In a monetary union, a ‘punishment’ for allowing excessive private sector spending (and therefore the incentive to avoid it) is automatic: the economy becomes uncompetitive and must deflate relative to its partners to bring its prices back into line. Adjustment should be painful for creditors and debtors alike. However there are two clear cut reasons why this deflation should be gradual rather than sharp. The first is the Phillips curve: gradual deflation to adjust the price level is much more efficient than rapid deflation. The second is aversion to nominal wage cuts, which makes getting significant negative inflation very costly.

It is in this context that the game of chess being played at the ECB seems so divorced from macroeconomic reality. By delaying intervention, and insisting on conditionality, the ECB is complicit in creating unnecessarily severe recessions in many Eurozone countries, and may even be making the problem of high interest rates on government debt worse. As the interest rate the ECB sets is close to the zero lower bound, it is almost powerless deal with the consequences for aggregate Eurozone activity, so the Eurozone as a whole enters an unnecessary recession.  The OECD is forecasting a -4% output gap for the Euro area in 2013, and only an inflation nutter would call that as a success for the ECB.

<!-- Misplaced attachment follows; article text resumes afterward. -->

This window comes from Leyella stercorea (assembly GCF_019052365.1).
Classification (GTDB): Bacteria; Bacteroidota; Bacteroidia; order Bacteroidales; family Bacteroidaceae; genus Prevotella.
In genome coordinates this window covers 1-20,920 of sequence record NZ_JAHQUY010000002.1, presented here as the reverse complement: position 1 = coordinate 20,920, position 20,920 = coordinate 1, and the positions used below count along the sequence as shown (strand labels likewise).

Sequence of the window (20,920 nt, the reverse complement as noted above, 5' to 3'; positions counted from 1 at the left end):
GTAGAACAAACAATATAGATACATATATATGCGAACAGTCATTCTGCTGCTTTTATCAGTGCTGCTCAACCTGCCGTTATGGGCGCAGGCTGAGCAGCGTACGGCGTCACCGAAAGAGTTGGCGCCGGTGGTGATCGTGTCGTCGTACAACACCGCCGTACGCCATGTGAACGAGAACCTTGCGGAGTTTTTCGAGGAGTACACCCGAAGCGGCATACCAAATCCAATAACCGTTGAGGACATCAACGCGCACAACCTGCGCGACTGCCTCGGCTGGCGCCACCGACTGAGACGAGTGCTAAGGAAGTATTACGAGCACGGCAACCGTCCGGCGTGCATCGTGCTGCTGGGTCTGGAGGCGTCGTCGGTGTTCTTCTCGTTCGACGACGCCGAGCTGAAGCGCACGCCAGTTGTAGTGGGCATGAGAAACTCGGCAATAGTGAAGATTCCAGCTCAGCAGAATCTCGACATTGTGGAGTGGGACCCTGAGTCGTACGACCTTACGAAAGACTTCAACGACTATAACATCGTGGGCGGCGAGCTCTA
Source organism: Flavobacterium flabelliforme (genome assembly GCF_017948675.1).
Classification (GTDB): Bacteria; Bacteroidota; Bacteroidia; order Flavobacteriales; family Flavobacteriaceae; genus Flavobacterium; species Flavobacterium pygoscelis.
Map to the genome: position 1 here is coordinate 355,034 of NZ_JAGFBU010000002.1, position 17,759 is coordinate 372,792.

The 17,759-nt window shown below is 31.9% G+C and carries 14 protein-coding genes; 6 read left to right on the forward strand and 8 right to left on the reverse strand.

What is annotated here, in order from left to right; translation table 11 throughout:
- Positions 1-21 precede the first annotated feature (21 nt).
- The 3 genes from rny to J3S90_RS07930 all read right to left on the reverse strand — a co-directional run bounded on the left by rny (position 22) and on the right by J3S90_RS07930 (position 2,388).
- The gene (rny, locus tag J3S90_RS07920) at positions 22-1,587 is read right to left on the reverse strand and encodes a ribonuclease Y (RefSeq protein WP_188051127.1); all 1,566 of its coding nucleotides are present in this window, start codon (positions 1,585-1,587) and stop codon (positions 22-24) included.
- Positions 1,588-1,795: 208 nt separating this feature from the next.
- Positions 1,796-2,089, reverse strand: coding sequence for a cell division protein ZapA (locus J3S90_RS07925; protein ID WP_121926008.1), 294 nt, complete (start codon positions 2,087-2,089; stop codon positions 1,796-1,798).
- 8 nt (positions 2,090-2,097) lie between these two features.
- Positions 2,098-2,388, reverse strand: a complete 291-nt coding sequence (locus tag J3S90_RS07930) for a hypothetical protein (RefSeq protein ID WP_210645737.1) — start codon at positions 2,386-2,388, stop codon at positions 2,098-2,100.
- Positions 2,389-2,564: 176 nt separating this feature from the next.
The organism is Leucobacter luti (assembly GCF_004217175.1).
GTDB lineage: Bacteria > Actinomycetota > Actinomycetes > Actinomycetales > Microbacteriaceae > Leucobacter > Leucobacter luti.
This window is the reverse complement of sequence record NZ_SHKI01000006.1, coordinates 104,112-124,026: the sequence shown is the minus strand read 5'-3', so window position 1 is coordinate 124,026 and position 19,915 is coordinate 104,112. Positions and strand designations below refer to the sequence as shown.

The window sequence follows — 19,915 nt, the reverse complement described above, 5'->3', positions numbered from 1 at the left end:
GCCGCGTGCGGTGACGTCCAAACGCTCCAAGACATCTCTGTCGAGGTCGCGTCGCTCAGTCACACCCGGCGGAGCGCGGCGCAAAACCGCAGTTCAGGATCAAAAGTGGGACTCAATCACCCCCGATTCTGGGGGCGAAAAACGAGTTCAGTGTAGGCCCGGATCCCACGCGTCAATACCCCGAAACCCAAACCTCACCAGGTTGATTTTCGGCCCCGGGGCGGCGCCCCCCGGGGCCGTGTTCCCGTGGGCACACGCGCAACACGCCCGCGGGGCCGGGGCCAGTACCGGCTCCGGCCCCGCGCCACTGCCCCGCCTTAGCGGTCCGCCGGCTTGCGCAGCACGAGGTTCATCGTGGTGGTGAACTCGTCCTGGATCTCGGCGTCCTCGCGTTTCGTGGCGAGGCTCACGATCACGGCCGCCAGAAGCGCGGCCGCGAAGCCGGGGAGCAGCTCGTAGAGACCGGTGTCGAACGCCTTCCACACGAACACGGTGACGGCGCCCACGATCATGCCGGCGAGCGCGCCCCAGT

It gets worse. By not using its power (which no one doubts) to lower interest rates on government debt, it has allowed a crisis of market confidence to become a distributional struggle between Eurozone countries. So in effect one set of governments started financing another, on terms that make it very difficult for debtors to pay, and so the crisis becomes one that could threaten the cohesion of the Eurozone itself.  The ‘you will have to leave’ threats to Greece are just a particularly nasty manifestation of this.